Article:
To be honest, this issue isn’t entirely on Abrams. It’s also a failing of The Last Jedi. I really enjoyed episode 8, but if there’s one thing it didn’t do, it was set up some short term problems to be solved in the next movie. Look at Empire Strikes Back. Of course the movie leaves us with major problems like the inevitable showdown with Luke and Vader or the Rebellion vs the Empire. However, it also gave a short-term problem in saving Han Solo from Jabba the Hutt. So when Return of the Jedi comes along, they can just start the movie on Tatooine with the group saving Han. No explanation needed.

Meanwhile, The Last Jedi ended with “there’s about 8 people left in the rebellion and also Rey’s a Jedi now.” There’s not a good short-term theme to explore in the beginning of Rise of Skywalker, so Abrams is forced to come up with one. In retrospect, having Abrams direct all three movies probably would have created a better overall product.

The end of the Skywalker saga

LONDON, ENGLAND – DECEMBER 18: A general view of stormtroopers attend the “Star Wars: The Rise of Skywalker” European Premiere at Cineworld Leicester Square on December 18, 2019 in London, England. (Photo by Tristan Fewings/Getty Images)

It would be very difficult to go into all the reasons I did like the movie without getting into spoilery specifics, so I’ll just outline a couple major things I enjoyed. First, this does feel like a good ending to the Skywalker saga. It completes the story in a satisfying way, and doesn’t sequel bait. Is there a possibility of us seeing more from our heroes? Sure, but it could also end there and you’d feel good about it.

Second, and this goes back to what I said at the beginning, it’s a fan movie. Abrams took his responsibility of ending the Skywalker Saga seriously, and his desire to make three generations of fans feel good about the films comes through clearly in this movie. There was something for just about everyone in Episode IX. Whether you’re a fringe fan who just catches the main movies or a Star Wars geek like me who consumes anything and everything, no matter how awful.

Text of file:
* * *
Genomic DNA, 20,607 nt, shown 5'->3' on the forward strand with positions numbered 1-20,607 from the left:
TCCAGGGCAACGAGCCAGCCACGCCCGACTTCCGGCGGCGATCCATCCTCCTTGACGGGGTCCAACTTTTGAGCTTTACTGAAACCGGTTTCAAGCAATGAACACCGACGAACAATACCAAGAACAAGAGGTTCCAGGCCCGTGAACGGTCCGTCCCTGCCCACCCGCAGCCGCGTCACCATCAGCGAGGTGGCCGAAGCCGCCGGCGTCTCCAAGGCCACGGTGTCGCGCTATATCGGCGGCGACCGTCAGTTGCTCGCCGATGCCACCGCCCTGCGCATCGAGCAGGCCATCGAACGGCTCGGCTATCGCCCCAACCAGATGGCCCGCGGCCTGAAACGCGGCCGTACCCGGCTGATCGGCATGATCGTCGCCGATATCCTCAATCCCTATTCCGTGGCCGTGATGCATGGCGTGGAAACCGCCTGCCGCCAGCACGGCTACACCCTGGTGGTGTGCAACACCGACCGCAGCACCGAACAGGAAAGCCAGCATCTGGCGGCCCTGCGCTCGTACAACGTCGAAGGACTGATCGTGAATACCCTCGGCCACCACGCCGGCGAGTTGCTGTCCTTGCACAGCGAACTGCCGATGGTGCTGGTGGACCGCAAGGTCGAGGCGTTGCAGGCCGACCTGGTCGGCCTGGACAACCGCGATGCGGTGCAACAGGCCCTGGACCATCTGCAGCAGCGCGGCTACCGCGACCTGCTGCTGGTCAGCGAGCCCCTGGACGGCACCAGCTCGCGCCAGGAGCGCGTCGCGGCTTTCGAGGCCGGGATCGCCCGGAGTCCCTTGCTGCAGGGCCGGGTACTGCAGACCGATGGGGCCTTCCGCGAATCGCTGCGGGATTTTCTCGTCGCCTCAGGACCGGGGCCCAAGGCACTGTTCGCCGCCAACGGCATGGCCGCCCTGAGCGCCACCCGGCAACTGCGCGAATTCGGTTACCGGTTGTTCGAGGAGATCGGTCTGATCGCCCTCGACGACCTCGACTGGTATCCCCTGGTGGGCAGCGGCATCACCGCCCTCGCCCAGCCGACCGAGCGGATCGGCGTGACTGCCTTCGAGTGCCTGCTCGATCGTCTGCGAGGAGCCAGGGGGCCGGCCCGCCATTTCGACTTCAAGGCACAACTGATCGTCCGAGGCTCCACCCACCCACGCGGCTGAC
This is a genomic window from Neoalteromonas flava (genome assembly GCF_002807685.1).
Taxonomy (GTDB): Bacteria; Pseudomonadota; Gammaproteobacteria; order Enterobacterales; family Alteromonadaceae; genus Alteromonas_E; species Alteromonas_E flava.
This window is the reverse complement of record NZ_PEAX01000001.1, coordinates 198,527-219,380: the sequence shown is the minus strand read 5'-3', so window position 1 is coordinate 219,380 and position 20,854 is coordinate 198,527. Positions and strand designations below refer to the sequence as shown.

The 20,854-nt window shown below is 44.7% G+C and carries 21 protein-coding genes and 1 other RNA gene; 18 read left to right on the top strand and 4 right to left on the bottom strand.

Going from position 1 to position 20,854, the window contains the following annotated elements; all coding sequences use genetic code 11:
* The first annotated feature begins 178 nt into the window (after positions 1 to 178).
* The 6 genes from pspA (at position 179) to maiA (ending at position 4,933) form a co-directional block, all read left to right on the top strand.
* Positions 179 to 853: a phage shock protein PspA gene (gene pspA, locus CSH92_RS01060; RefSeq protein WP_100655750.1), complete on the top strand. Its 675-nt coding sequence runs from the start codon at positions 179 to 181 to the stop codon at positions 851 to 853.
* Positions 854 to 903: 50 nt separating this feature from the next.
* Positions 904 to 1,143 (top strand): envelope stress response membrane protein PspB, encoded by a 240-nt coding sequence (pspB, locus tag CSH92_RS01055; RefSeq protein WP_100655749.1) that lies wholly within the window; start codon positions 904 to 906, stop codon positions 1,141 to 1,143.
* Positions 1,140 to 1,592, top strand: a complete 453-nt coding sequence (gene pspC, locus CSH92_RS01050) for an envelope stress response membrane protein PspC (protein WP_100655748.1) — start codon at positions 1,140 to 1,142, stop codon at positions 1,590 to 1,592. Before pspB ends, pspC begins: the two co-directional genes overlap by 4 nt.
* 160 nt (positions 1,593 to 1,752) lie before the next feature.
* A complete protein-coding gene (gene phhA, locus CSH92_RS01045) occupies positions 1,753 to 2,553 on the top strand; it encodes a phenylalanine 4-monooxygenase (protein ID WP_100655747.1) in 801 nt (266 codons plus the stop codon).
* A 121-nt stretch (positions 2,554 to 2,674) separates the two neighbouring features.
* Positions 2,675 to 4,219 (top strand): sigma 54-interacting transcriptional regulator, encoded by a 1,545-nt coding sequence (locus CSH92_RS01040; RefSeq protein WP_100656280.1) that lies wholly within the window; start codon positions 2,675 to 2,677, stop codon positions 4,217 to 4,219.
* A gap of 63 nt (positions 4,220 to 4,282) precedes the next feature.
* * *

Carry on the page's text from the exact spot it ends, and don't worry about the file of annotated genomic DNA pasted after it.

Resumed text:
The conclusion

ORLANDO, FLORIDA – AUGUST 27: Characters Kylo Ren and Storm Troopers walk during night at the Star Wars: Galaxy’s Edge Walt Disney World Resort Opening at Disney’s Hollywood Studios on August 27, 2019 in Orlando, Florida. (Photo by Gerardo Mora/Getty Images)

There will be those out there who wish he’d taken a more bold stance or challenged the audience more. I understand that point of view, because it’s exactly what I loved about The Last Jedi. But I would not have loved it if Episode IX did that. I feel like that would have been a selfish desire of a segment of the audience.

It can’t be over-stated enough that the responsibility of this movie was to close out a story that began 42 years ago, with fans who are now in retirement. This movie feels like it’s for everyone because it is. That’s what is so simultaneously wonderful and frustrating about this fandom. It’s massive and encompasses just about everybody.

In many ways, the fandom mirrors the issues the Republic Senate faced in the prequels. The republic is so large and in such vastly different circumstances that no one can get exactly what they want. And so they resort to squabbling and debating the right way to do things while evil takes control…. holy hell, was George Lucas actually a genius?! (No.)

Final thoughts

Playful and slightly alarming comparisons to the real world that we live in today aside, The Rise of Skywalker is the Star Wars movie we need right now. It answers many of the questions we had lingering and closes out the story. However, more importantly it inspires hours of conversation in the parking lot, gives enough controversy for the hardcore fans to say they hate it, allows self-important critics to say it wasn’t bold enough, lets fanboys and girls geek out, and inspires a whole new generation of fans to sit in their backyard trying to lift a rock with the force. No matter how you enjoy Star Wars, this movie has something for you.

I want to thank you for taking the time to read this, but I also want you to realize that it doesn’t matter. I don’t think there’s any other franchise where reviews matter so little. If you take nothing else away from this, let the one thing be that you can only judge The Rise of Skywalker for yourself. It’s a personal experience, and nothing that I or anyone else writes should affect how you feel about it. So go enjoy the movie, and may the force be with you.